Many people think that all fresh fruits and vegetables contain more nutrients than cooked ones, but a study in the Journal of Agricultural and Food Chemistry reports that cooked, pureed carrots have higher levels of antioxidants than fresh carrots. Cooking carrots in the presence of a small amount of fat increases the amount of two antioxidants called beta carotene and phenolic acid. Cooking breaks the plant cells open to increase the absorption of these antioxidants and other beneficial plant chemicals. Adding fat increases absorption of fat soluble chemicals.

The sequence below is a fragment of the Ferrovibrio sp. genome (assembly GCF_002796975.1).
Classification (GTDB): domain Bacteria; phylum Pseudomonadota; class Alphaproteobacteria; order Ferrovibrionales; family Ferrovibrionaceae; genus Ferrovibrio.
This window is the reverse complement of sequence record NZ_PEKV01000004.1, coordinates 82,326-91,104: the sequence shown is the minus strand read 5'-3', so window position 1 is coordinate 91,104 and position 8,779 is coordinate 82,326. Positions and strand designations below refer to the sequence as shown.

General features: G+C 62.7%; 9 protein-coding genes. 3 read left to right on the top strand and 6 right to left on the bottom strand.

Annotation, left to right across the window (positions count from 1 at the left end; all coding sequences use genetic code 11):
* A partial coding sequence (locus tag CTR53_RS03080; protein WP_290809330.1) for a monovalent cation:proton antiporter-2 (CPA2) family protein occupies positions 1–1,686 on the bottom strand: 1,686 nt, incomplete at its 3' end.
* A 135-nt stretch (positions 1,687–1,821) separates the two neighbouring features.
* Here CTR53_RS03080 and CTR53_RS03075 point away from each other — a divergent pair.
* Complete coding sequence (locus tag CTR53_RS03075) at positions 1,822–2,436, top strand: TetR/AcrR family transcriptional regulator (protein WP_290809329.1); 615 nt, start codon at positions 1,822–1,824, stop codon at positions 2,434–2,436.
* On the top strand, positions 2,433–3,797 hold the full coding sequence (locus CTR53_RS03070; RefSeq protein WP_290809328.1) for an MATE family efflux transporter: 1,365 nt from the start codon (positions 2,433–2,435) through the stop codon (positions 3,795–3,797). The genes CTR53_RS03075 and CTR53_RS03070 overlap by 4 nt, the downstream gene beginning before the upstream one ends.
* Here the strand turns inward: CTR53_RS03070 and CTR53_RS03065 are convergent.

Cooking and adding fat also increase absorption of lycopene from tomatoes. Fresh fruits and vegetables usually are loaded with phytochemicals that help to keep you healthy, but those frozen soon after harvest may have higher levels of phytochemicals than those that take days or weeks to be transported to your supermarket. Frozen and cooked vegetables may be just as healthful as fresh ones. I recommend eating the widest possible variety of fruits and vegetables, raw or cooked, and fresh, frozen, canned or dried.

August, 2000. the Journal of Agricultural and Food Chemistry

Checked 5/3/07

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